CMHNetwork Friday Update 5-27-22
May 27, 2022
May 27, 2022
Greetings, Network faithful. My soul hurts after the horrific school shooting in Uvalde, Texas, earlier this week. As faithful readers know, we always start Friday Update with music. For some reason, I am drawn to the Sam Cooke classic, Bring it on Home to Me. There are no hidden meanings or clever topical references to this week’s events. Just a great song that I needed to lose myself in today. Give yourself the gift of a treasured five minutes to lose yourself in this version of the song by the Tedeschi Trucks Band. Just let yourself go and smile about the complexities of humanity and the joy and goodness that is in every one of us, even on the darkest days. Enjoy the tune, and then get to readin’ Friday Update, cuz we got work to do!
Most Important Reads of the Week
From Sandy Hook to Uvalde. And So It Continues…
On December 14, 2012, I wrote this lead-in for Friday Update:
Greetings, faithful readers. As we send this update to you, our hearts are saddened by the senseless violence that took place at a Connecticut elementary school today. The news of this tragedy is unfolding, and we will certainly be weighing in as more details emerge. We debated whether or not to send our typically upbeat Friday Update out today but ultimately decided that, yes, the spirit, hope, and hard work of the Network must go on, even on days when tragedy is all around us. So enjoy this issue of Friday Update and keep the families of those lost today, the teachers and children who witnessed the horror, and the first responders close to your heart.
And now, here we are on May 27, 2022, reeling from the senseless mass murder at an elementary school in Uvalde, Texas, a few short days ago. It’s been a little over ten years since the Sandy Hook massacre. In 2022 alone, there have been 27 school shootings resulting in injury or death in the U.S. Since the Sandy Hook massacre, I have watched Senator Chris Murphy shout, plead, and beg members of Congress to do something about gun violence. After this most recent massacre, his remarks on the Senate floor are most likely compelling. But you know what? I still can’t watch. My heart is too heavy. It is probably not the response I should be giving you, but it is the raw truth. I am so tired of this. Yes, we will marshal through this and soldier on; we will continue fighting for common sense because that’s what we do. But today, my heart just plain hurts too much. I’ll pick up the fight tomorrow. Today, for me, is for… actually, I am not even sure what today is for. Grieving, I guess.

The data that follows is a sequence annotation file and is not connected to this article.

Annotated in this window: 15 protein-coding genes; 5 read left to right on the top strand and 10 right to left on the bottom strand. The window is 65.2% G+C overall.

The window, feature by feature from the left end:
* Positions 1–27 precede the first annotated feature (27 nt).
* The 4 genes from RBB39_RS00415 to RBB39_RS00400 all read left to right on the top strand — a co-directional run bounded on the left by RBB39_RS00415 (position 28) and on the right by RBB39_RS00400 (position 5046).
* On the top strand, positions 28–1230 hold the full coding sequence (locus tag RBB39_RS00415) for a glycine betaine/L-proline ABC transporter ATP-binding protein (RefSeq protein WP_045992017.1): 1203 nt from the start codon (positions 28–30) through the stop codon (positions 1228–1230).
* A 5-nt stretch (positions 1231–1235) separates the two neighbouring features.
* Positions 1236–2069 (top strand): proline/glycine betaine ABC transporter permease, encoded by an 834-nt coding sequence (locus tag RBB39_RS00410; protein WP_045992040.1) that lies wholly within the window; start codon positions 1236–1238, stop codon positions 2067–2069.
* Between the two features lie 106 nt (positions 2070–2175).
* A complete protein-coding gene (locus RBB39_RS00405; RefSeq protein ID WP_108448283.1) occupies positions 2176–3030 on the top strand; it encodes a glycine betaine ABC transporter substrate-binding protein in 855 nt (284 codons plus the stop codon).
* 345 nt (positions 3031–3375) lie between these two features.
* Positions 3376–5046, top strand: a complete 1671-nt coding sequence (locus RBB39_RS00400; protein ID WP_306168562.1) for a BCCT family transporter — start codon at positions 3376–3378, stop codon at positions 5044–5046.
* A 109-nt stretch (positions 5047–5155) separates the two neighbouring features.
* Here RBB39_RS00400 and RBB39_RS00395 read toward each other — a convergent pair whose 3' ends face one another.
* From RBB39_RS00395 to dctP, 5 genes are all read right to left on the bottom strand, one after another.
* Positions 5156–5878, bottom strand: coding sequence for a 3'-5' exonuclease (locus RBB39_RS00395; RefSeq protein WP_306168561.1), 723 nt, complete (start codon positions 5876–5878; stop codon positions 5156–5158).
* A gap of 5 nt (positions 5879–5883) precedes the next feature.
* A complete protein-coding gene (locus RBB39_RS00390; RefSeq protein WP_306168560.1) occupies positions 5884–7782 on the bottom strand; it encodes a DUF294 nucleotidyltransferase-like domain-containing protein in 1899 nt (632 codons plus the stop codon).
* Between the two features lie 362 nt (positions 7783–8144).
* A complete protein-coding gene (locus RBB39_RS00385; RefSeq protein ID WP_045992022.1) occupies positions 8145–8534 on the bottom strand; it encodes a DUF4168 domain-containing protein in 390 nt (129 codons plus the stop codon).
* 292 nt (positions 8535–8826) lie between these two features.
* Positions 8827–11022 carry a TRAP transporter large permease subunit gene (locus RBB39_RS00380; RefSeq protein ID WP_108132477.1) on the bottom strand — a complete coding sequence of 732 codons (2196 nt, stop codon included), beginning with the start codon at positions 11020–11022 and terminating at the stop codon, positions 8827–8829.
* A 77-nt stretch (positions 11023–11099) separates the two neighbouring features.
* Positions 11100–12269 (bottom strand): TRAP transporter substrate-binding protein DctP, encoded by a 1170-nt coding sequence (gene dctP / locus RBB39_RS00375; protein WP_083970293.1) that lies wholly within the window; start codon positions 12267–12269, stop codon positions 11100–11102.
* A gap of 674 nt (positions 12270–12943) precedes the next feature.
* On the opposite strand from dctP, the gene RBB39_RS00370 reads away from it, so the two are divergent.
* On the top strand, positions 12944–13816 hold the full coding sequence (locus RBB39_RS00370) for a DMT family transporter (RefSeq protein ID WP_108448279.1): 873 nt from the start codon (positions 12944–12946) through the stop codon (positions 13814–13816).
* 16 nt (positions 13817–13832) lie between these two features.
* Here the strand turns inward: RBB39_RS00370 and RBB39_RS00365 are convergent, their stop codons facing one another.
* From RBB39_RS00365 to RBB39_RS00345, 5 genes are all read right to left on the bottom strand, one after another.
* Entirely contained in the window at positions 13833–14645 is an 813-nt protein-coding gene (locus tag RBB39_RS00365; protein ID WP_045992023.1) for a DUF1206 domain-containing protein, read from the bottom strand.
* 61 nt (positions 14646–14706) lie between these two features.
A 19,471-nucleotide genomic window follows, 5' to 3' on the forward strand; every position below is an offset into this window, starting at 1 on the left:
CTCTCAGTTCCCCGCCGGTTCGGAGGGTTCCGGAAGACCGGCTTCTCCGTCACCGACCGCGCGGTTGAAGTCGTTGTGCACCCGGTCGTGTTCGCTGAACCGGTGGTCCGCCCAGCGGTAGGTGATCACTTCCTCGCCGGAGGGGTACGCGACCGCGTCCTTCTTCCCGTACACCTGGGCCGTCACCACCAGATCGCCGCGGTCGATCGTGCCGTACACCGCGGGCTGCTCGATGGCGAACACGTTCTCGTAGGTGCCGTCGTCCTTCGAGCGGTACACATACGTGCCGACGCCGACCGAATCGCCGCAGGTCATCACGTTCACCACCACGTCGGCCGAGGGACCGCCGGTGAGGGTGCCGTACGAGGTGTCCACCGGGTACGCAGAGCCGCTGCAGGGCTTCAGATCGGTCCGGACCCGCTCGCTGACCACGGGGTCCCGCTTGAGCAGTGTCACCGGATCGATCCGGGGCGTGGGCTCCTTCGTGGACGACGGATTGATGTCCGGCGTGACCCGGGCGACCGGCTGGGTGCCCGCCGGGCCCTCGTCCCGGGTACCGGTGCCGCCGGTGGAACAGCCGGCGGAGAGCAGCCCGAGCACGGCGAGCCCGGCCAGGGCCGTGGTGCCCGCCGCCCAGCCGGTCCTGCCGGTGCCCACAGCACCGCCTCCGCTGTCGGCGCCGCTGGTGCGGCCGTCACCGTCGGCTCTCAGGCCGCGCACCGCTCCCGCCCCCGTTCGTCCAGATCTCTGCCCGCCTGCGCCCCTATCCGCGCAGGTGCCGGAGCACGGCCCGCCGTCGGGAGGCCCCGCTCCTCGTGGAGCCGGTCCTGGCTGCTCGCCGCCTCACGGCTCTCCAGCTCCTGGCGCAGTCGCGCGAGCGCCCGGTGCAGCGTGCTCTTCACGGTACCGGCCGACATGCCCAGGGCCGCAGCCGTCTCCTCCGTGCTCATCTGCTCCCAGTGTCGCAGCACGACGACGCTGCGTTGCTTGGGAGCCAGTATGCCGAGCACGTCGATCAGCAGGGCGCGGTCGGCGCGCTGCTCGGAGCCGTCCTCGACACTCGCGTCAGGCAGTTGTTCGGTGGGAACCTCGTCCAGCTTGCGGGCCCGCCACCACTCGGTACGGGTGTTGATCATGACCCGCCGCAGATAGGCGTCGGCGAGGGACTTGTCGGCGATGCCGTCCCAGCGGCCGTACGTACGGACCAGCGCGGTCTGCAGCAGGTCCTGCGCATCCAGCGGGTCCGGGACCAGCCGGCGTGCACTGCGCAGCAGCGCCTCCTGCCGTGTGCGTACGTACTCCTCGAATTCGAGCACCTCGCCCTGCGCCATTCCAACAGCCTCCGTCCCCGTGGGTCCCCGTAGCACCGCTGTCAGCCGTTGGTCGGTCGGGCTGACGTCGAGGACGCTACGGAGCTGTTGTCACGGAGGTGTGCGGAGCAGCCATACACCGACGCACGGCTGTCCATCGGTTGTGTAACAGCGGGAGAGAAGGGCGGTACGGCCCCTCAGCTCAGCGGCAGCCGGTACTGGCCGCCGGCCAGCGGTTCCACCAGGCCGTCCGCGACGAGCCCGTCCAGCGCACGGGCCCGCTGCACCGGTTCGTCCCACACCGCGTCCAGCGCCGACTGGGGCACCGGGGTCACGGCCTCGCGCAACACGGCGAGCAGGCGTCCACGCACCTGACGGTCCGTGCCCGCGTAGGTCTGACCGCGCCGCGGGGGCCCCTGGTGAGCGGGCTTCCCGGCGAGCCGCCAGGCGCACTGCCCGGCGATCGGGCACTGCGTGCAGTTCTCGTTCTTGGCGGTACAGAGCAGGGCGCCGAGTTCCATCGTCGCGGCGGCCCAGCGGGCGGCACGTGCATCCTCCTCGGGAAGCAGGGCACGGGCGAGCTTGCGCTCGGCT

I encourage all readers of Friday Update to visit the Sandy Hook Promise website and, if so moved, get involved by volunteering, donating funds to this most worthy cause, or both. Born out of unspeakable tragedy, this organization is a beacon of light in our collective search for sensible solutions to gun violence. As the Sandy Hook Promise website so distinctly and eloquently states – “Sandy Hook Promise envisions a future where children are free from shootings and acts of violence in their schools, homes, and communities.” Visit the Sandy Hook Promise website and make a difference today.
Helpful Resources to Address the Mass Shooting in Uvalde, Texas
Many thanks to Michelle Zabel, MSS, Assistant Dean, and Director, The Institute for Innovation and Implementation, for compiling this list of resources in response to the horrific mass shooting in Texas earlier this week.
Helping Young People Cope With Mental Health Challenges
Vox Media’s NowThis is linking arms with Ken Burns and PBS to share an upcoming documentary titled “Hiding in Plain Sight: Youth Mental Illness.” Scenes from the forthcoming film will be shared across NowThis social platforms throughout Mental Health Awareness Month in May. NowThis will host a live TikTok conversation about the topic, as well. The goal, Burns said, is “to get this material out to young people around the country.” The film itself will debut at the end of June on PBS.
Uplift by Youth Era: Teaching Youth Peer Support Skills
More than 500 youth signed up for the most recent Uplift event! Studied by the University of Oxford and co-designed with young adults, Uplift by Youth Era is the future of peer support. Empower a young person in your life to be who they need, and apply to join the next Uplift training in June!
Randolph “Randy” Muck September 14, 1955 to April 21, 2021 in Memoriam
On the first anniversary of his death, several of us who knew and worked with Randy write this tribute to remember and honor his impact on so many people. Randy provided much-needed leadership from within the federal government to develop and disseminate evidence-based substance use treatments designed for adolescents and their families. He was successful because he had a rare ability to connect with all the groups important to improving adolescent treatment: provider organizations, schools, juvenile justice, counselors, federal agency decision-makers, researchers, private foundations, and most importantly—adolescents and their families. He saw how these groups could align their different interests and collaborate. This, in turn, helped youth, families, and systems of care in ways that continue to have an impact.
HHS Awards Nearly $25 Million to Expand Access to School-Based Health Services
The U.S. Department of Health and Human Services (HHS), through the Health Resources and Services Administration (HRSA), recently announced nearly $25 million will be made available to improve and strengthen access to school-based health services in communities across the country. Awards will support local partnerships between schools and health centers to provide children and youth with the comprehensive physical and mental health care they need.
Investing in Prevention Makes Good Financial Sense